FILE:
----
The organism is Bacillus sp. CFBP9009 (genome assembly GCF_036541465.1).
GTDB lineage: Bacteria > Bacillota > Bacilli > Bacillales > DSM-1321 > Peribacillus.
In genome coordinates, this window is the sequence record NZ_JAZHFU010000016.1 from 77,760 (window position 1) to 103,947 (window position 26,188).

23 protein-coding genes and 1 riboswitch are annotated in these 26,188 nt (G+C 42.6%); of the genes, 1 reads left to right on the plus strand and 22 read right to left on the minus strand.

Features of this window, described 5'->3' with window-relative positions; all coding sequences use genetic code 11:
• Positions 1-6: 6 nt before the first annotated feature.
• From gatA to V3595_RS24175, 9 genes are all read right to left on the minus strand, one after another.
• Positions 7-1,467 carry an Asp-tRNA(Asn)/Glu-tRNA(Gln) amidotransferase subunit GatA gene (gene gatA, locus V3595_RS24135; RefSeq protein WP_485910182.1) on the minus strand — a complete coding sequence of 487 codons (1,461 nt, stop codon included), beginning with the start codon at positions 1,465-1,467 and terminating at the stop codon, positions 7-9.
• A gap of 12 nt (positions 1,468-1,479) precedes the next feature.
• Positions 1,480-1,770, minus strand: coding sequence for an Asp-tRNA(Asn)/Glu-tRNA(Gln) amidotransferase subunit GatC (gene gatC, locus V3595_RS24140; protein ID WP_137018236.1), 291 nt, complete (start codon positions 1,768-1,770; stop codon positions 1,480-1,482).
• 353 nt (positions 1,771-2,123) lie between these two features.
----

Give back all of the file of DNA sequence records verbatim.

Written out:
The organism is Bacillus sp. CFBP9009 (genome assembly GCF_036541465.1).
GTDB lineage: Bacteria > Bacillota > Bacilli > Bacillales > DSM-1321 > Peribacillus.
In genome coordinates, this window is the sequence record NZ_JAZHFU010000016.1 from 77,760 (window position 1) to 103,947 (window position 26,188).

23 protein-coding genes and 1 riboswitch are annotated in these 26,188 nt (G+C 42.6%); of the genes, 1 reads left to right on the plus strand and 22 read right to left on the minus strand.

Features of this window, described 5'->3' with window-relative positions; all coding sequences use genetic code 11:
• Positions 1-6: 6 nt before the first annotated feature.
• From gatA to V3595_RS24175, 9 genes are all read right to left on the minus strand, one after another.
• Positions 7-1,467 carry an Asp-tRNA(Asn)/Glu-tRNA(Gln) amidotransferase subunit GatA gene (gene gatA, locus V3595_RS24135; RefSeq protein WP_485910182.1) on the minus strand — a complete coding sequence of 487 codons (1,461 nt, stop codon included), beginning with the start codon at positions 1,465-1,467 and terminating at the stop codon, positions 7-9.
• A gap of 12 nt (positions 1,468-1,479) precedes the next feature.
• Positions 1,480-1,770, minus strand: coding sequence for an Asp-tRNA(Asn)/Glu-tRNA(Gln) amidotransferase subunit GatC (gene gatC, locus V3595_RS24140; protein ID WP_137018236.1), 291 nt, complete (start codon positions 1,768-1,770; stop codon positions 1,480-1,482).
• 353 nt (positions 1,771-2,123) lie between these two features.